Blake for one, is glad that Corker didn’t let this deter her.
“You have to be able to look back in 10 years and say, ‘Are you going to be most proud of staying in one spot because you got another free bike or of taking that pro card and having a real crack?’ There’s only one answer to that in my opinion.”
Her pro racing debut came at Ironman South Africa in March. It was a tough way to start. A regional championship and up against a strong field, including double world champion Daniela Ryf. Corker came home 17th, last of all the female pros to finish.
“I went to South Africa and I was the last pro. But I had the best Ironman race of my life to date,” says Corker. “It was an early season race and there are so many lessons in this. It was a huge race and I didn’t quit.”
The statistics alone don’t tell the full story, with six athletes not completing the event. Corker feels it’s a shame when athletes choose not to finish, whether to save their legs for another race or to avoid coming down the field and disappointing their sponsors.
This is just one aspect of professional racing that she is going to have to get used to. Another is the change in race tactics. Used to being among a big field of age-group athletes, she now starts before the amateurs so has few other racers for company.
Corker is learning fast, and gained further valuable experience from racing at Ironman 70.3 Victoria and Challenge Roth. It shows how much her expectations have shifted that she was slightly disappointed by her result at Roth.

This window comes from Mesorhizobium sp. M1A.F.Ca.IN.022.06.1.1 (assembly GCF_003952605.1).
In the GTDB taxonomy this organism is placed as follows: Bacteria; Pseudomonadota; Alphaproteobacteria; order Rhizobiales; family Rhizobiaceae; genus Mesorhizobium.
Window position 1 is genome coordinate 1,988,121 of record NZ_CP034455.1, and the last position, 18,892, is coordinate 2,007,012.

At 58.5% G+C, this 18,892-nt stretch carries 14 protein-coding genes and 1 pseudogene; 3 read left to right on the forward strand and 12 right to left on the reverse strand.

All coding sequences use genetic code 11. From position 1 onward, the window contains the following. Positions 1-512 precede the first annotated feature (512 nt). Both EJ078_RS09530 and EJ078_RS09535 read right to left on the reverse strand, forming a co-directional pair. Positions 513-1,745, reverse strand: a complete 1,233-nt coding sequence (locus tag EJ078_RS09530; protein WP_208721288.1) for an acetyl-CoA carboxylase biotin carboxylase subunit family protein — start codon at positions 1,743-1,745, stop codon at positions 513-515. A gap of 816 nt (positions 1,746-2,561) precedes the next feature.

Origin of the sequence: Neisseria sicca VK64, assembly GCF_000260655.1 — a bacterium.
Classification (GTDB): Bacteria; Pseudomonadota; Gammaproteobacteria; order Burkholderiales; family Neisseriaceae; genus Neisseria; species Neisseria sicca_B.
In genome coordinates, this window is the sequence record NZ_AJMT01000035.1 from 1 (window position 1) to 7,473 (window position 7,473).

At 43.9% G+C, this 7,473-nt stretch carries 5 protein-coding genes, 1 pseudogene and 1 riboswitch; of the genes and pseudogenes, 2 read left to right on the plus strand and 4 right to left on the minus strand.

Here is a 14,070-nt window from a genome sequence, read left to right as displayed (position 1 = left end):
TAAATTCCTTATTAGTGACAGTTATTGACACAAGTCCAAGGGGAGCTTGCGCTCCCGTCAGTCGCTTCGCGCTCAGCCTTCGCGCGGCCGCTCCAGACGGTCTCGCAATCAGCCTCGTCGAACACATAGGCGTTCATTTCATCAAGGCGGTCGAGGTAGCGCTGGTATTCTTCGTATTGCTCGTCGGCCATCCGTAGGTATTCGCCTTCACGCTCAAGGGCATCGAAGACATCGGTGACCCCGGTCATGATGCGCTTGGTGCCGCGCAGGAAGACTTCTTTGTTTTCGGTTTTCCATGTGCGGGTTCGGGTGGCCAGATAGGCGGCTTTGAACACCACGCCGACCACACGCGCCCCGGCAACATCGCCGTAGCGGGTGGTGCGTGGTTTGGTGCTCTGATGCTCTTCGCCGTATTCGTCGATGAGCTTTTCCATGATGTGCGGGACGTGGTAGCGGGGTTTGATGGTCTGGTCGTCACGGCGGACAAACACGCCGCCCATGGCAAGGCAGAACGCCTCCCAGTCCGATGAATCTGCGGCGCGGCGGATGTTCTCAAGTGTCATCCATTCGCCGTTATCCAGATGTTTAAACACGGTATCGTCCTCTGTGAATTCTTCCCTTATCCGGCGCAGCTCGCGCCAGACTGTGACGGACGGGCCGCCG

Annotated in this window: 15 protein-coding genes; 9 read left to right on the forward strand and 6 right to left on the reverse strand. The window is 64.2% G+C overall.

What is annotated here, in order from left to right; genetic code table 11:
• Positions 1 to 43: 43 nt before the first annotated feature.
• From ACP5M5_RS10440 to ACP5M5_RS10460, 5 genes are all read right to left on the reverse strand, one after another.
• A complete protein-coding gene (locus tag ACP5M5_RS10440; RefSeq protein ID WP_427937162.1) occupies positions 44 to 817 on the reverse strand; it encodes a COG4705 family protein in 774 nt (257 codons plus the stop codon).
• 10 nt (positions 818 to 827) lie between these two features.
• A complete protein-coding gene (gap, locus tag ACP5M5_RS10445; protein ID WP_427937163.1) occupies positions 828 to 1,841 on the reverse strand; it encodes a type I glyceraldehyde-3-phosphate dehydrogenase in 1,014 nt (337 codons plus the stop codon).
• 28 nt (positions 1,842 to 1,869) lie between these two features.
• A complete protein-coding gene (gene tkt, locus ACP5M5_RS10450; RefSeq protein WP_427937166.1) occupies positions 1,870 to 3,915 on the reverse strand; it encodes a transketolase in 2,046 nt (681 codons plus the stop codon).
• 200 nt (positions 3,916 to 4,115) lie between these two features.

“I didn’t have a great race. It wasn’t terrible. It just wasn’t my best.”
Blake is happy with her performances as a pro so far, and feels that there are positives to draw from her performances.
“She’s taken a bit of a beating,” says Blake. “It’s good to get it handed to you sometimes because it’s humbling.”
Despite earning her first dollars as a pro at Challenge Roth, Corker is still searching for a breakthrough performance to vindicate the hard work she has put in this winter. Next up is a return to her home course in Whistler at Ironman Canada.
Where she goes from there is still undecided. Blake strongly believes she has the ability to become competitive in some of the smaller Ironman events over the next few years. Corker is keen to see where being a pro takes her, but she also got married last year and admits she does eventually want to start a family.
Whatever happens next, it seems certain that Corker will still be striving to be the very best she can be. Oh, and she’ll have a smile on her face.